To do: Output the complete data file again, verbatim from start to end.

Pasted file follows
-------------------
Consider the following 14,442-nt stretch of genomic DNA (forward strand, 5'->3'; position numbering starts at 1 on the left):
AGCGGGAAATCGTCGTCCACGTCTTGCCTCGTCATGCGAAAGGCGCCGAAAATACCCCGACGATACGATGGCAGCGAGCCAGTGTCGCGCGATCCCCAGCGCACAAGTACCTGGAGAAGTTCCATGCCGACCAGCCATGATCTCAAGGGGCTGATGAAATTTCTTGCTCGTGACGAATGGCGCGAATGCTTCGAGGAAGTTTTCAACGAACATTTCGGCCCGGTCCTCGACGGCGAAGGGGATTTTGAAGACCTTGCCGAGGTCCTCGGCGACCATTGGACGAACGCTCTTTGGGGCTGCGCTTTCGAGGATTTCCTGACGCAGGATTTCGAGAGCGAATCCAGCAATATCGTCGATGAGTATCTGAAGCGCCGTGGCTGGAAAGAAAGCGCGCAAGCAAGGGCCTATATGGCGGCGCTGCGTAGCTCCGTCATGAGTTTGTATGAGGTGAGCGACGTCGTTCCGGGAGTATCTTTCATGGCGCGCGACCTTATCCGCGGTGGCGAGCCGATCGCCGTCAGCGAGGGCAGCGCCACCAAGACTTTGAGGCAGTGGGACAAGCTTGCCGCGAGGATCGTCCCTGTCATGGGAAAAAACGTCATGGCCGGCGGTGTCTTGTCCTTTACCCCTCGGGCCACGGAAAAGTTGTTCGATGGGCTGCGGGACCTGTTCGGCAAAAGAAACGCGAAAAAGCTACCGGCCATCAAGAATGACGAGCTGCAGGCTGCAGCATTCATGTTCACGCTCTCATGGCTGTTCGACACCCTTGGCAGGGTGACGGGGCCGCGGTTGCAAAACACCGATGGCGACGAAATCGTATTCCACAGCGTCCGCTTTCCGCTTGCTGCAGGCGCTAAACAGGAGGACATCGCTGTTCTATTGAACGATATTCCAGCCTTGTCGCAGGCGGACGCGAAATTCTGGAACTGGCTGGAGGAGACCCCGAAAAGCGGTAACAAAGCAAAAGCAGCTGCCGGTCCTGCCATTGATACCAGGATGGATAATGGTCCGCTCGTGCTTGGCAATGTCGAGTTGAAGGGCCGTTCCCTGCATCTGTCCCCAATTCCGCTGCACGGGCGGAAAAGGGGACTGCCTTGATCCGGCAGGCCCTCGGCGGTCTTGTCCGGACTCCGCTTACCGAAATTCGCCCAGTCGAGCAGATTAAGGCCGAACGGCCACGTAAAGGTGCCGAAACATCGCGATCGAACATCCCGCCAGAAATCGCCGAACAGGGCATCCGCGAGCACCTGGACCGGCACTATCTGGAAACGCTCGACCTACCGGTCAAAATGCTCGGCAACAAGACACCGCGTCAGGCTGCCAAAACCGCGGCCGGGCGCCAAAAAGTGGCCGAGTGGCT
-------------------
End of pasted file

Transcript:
Consider the following 14,442-nt stretch of genomic DNA (forward strand, 5'->3'; position numbering starts at 1 on the left):
AGCGGGAAATCGTCGTCCACGTCTTGCCTCGTCATGCGAAAGGCGCCGAAAATACCCCGACGATACGATGGCAGCGAGCCAGTGTCGCGCGATCCCCAGCGCACAAGTACCTGGAGAAGTTCCATGCCGACCAGCCATGATCTCAAGGGGCTGATGAAATTTCTTGCTCGTGACGAATGGCGCGAATGCTTCGAGGAAGTTTTCAACGAACATTTCGGCCCGGTCCTCGACGGCGAAGGGGATTTTGAAGACCTTGCCGAGGTCCTCGGCGACCATTGGACGAACGCTCTTTGGGGCTGCGCTTTCGAGGATTTCCTGACGCAGGATTTCGAGAGCGAATCCAGCAATATCGTCGATGAGTATCTGAAGCGCCGTGGCTGGAAAGAAAGCGCGCAAGCAAGGGCCTATATGGCGGCGCTGCGTAGCTCCGTCATGAGTTTGTATGAGGTGAGCGACGTCGTTCCGGGAGTATCTTTCATGGCGCGCGACCTTATCCGCGGTGGCGAGCCGATCGCCGTCAGCGAGGGCAGCGCCACCAAGACTTTGAGGCAGTGGGACAAGCTTGCCGCGAGGATCGTCCCTGTCATGGGAAAAAACGTCATGGCCGGCGGTGTCTTGTCCTTTACCCCTCGGGCCACGGAAAAGTTGTTCGATGGGCTGCGGGACCTGTTCGGCAAAAGAAACGCGAAAAAGCTACCGGCCATCAAGAATGACGAGCTGCAGGCTGCAGCATTCATGTTCACGCTCTCATGGCTGTTCGACACCCTTGGCAGGGTGACGGGGCCGCGGTTGCAAAACACCGATGGCGACGAAATCGTATTCCACAGCGTCCGCTTTCCGCTTGCTGCAGGCGCTAAACAGGAGGACATCGCTGTTCTATTGAACGATATTCCAGCCTTGTCGCAGGCGGACGCGAAATTCTGGAACTGGCTGGAGGAGACCCCGAAAAGCGGTAACAAAGCAAAAGCAGCTGCCGGTCCTGCCATTGATACCAGGATGGATAATGGTCCGCTCGTGCTTGGCAATGTCGAGTTGAAGGGCCGTTCCCTGCATCTGTCCCCAATTCCGCTGCACGGGCGGAAAAGGGGACTGCCTTGATCCGGCAGGCCCTCGGCGGTCTTGTCCGGACTCCGCTTACCGAAATTCGCCCAGTCGAGCAGATTAAGGCCGAACGGCCACGTAAAGGTGCCGAAACATCGCGATCGAACATCCCGCCAGAAATCGCCGAACAGGGCATCCGCGAGCACCTGGACCGGCACTATCTGGAAACGCTCGACCTACCGGTCAAAATGCTCGGCAACAAGACACCGCGTCAGGCTGCCAAAACCGCGGCCGGGCGCCAAAAAGTGGCCGAGTGGCT